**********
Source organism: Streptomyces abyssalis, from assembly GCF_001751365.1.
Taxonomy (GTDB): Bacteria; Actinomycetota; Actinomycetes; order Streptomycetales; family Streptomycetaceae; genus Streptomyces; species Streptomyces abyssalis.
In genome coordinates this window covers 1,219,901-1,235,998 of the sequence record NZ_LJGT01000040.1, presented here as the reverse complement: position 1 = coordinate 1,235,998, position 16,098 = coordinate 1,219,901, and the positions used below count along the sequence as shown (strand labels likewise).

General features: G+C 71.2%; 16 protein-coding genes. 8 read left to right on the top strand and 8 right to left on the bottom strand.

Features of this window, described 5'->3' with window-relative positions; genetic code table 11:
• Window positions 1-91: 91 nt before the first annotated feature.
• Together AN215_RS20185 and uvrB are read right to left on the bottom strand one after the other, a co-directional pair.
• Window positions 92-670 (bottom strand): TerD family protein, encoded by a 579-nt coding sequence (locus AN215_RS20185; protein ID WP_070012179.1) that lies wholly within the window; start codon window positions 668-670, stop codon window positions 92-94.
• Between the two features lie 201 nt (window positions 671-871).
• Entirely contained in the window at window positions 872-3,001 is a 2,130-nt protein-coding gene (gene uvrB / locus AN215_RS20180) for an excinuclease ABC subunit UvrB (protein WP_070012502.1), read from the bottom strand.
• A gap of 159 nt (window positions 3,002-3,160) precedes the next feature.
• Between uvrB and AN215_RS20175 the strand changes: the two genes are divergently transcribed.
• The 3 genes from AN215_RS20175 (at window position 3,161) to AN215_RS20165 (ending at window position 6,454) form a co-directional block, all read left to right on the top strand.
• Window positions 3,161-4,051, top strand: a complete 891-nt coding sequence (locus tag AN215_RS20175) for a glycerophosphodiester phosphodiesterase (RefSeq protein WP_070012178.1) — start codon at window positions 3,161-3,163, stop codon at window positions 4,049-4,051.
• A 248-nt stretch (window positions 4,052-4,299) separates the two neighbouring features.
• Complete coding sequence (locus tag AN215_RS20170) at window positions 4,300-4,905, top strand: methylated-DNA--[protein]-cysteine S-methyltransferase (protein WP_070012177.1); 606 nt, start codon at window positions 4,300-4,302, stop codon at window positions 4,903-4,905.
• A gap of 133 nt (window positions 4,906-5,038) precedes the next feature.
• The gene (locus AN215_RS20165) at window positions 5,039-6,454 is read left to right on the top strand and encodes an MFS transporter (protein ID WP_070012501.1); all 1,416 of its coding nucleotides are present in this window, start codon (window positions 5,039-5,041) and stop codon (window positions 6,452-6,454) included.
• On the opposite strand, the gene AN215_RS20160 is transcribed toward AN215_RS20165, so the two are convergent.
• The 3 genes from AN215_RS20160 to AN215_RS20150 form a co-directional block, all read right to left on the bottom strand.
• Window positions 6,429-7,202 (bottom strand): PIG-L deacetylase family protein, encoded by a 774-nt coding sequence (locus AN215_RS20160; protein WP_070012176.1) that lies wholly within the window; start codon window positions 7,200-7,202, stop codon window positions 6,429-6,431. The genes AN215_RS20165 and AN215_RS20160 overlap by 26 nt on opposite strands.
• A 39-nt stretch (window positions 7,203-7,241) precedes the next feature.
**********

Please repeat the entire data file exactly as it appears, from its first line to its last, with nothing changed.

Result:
Source organism: Streptomyces abyssalis, from assembly GCF_001751365.1.
Taxonomy (GTDB): Bacteria; Actinomycetota; Actinomycetes; order Streptomycetales; family Streptomycetaceae; genus Streptomyces; species Streptomyces abyssalis.
In genome coordinates this window covers 1,219,901-1,235,998 of the sequence record NZ_LJGT01000040.1, presented here as the reverse complement: position 1 = coordinate 1,235,998, position 16,098 = coordinate 1,219,901, and the positions used below count along the sequence as shown (strand labels likewise).

General features: G+C 71.2%; 16 protein-coding genes. 8 read left to right on the top strand and 8 right to left on the bottom strand.

Features of this window, described 5'->3' with window-relative positions; genetic code table 11:
• Window positions 1-91: 91 nt before the first annotated feature.
• Together AN215_RS20185 and uvrB are read right to left on the bottom strand one after the other, a co-directional pair.
• Window positions 92-670 (bottom strand): TerD family protein, encoded by a 579-nt coding sequence (locus AN215_RS20185; protein ID WP_070012179.1) that lies wholly within the window; start codon window positions 668-670, stop codon window positions 92-94.
• Between the two features lie 201 nt (window positions 671-871).
• Entirely contained in the window at window positions 872-3,001 is a 2,130-nt protein-coding gene (gene uvrB / locus AN215_RS20180) for an excinuclease ABC subunit UvrB (protein WP_070012502.1), read from the bottom strand.
• A gap of 159 nt (window positions 3,002-3,160) precedes the next feature.
• Between uvrB and AN215_RS20175 the strand changes: the two genes are divergently transcribed.
• The 3 genes from AN215_RS20175 (at window position 3,161) to AN215_RS20165 (ending at window position 6,454) form a co-directional block, all read left to right on the top strand.
• Window positions 3,161-4,051, top strand: a complete 891-nt coding sequence (locus tag AN215_RS20175) for a glycerophosphodiester phosphodiesterase (RefSeq protein WP_070012178.1) — start codon at window positions 3,161-3,163, stop codon at window positions 4,049-4,051.
• A 248-nt stretch (window positions 4,052-4,299) separates the two neighbouring features.
• Complete coding sequence (locus tag AN215_RS20170) at window positions 4,300-4,905, top strand: methylated-DNA--[protein]-cysteine S-methyltransferase (protein WP_070012177.1); 606 nt, start codon at window positions 4,300-4,302, stop codon at window positions 4,903-4,905.
• A gap of 133 nt (window positions 4,906-5,038) precedes the next feature.
• The gene (locus AN215_RS20165) at window positions 5,039-6,454 is read left to right on the top strand and encodes an MFS transporter (protein ID WP_070012501.1); all 1,416 of its coding nucleotides are present in this window, start codon (window positions 5,039-5,041) and stop codon (window positions 6,452-6,454) included.
• On the opposite strand, the gene AN215_RS20160 is transcribed toward AN215_RS20165, so the two are convergent.
• The 3 genes from AN215_RS20160 to AN215_RS20150 form a co-directional block, all read right to left on the bottom strand.
• Window positions 6,429-7,202 (bottom strand): PIG-L deacetylase family protein, encoded by a 774-nt coding sequence (locus AN215_RS20160; protein WP_070012176.1) that lies wholly within the window; start codon window positions 7,200-7,202, stop codon window positions 6,429-6,431. The genes AN215_RS20165 and AN215_RS20160 overlap by 26 nt on opposite strands.
• A 39-nt stretch (window positions 7,203-7,241) precedes the next feature.